someukguy1 karma2013-12-17 21:53:58 UTC
Just write something every day, and read more than you write. I learn stuff from reading other people (so for example, The Magazine has five great, disparate stories every issue that invariably show five different angles of doing a story).
Write for your school paper, I guess, and the college one -- but it's not the be all and end all. I didn't, and am doing okay. The good news is that longform is in vogue, and that there are countless publications now who want writers and will when you're out of college. Some of them even pay well, too.
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someukguy1 karma2013-12-17 21:20:56 UTC
Can I be a dork and join in here? I'm young (apparently) and write longform nonfiction. What Glenn says is very true: you're not going to get an editor taking a huge commitment in time and money on you that often. I was lucky in that I actually did get that one-in-a-million editor taking a chance, but also it took perseverance and proving I could write at a shorter length.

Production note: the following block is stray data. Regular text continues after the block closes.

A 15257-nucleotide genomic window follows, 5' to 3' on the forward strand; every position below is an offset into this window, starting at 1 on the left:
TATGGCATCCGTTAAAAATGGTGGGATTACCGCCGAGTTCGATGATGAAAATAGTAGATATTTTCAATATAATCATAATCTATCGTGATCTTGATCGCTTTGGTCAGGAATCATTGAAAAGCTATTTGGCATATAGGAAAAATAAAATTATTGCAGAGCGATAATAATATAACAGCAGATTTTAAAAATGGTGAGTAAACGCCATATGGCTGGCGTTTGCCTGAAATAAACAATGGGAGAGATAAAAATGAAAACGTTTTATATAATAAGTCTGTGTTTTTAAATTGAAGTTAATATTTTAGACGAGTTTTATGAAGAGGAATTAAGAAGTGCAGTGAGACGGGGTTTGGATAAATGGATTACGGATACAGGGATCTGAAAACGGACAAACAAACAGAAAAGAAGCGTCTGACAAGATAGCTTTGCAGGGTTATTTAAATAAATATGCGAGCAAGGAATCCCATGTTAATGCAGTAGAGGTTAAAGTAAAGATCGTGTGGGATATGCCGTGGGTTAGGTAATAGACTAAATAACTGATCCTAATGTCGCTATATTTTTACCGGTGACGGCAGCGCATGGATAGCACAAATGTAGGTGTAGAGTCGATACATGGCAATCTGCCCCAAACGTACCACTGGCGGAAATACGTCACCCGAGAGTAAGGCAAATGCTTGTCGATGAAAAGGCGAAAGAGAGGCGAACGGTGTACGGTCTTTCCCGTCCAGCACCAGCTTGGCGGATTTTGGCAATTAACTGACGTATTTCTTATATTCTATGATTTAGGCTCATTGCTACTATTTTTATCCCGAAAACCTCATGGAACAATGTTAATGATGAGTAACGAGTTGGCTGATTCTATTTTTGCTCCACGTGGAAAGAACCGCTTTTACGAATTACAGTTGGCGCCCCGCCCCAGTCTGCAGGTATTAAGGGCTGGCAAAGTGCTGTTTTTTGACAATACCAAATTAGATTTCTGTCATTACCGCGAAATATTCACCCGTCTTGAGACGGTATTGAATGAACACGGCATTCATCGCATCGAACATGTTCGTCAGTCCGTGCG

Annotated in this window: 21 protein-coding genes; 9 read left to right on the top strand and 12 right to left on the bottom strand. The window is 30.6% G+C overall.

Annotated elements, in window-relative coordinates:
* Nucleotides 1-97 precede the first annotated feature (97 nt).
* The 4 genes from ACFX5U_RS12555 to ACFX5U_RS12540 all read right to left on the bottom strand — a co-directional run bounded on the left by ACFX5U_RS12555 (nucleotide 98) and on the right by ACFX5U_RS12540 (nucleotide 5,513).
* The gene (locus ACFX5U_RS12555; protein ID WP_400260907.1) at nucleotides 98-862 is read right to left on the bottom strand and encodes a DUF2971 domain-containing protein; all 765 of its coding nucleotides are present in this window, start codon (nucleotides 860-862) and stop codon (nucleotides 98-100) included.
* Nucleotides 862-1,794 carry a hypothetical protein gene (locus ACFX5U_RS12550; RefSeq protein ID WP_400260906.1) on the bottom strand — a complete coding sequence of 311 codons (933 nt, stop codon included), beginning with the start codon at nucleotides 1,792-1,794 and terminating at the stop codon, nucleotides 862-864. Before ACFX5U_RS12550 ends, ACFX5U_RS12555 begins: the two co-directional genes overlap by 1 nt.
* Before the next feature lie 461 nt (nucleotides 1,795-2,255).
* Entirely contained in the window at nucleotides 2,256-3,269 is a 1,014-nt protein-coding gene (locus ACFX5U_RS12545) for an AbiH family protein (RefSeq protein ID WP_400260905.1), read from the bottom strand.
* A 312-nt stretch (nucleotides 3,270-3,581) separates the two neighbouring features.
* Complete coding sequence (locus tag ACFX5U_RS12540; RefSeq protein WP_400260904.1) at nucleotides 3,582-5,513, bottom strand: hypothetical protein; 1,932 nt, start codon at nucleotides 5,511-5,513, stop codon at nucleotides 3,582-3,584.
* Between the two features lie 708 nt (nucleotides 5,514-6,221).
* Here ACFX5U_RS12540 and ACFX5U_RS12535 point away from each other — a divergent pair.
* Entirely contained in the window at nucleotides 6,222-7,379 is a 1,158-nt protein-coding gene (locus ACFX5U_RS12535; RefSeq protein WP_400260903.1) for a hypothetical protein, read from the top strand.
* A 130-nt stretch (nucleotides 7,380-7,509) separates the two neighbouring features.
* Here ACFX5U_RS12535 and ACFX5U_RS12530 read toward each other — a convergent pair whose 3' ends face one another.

But the main thing is to prove you can actually write. Editors will take shorter stuff from less experienced writers because it's less of an outlay for them with cash or editing time. Try and write some 5-600 word stories somewhere and get paid, then use that as proof that there's a reason an editor should take a chance on you writing something longer. Once you've done 1,000 word essays, move up again. Eventually, you demonstrate that someone should invest the larger longform budgets on you.
And largely the advice Glenn gave above to a commenter about how to get better at writing holds true here. Read a lot of long stuff, write regularly, and you get way better really quickly. Then pitch Glenn ideas. Then feel really smart.
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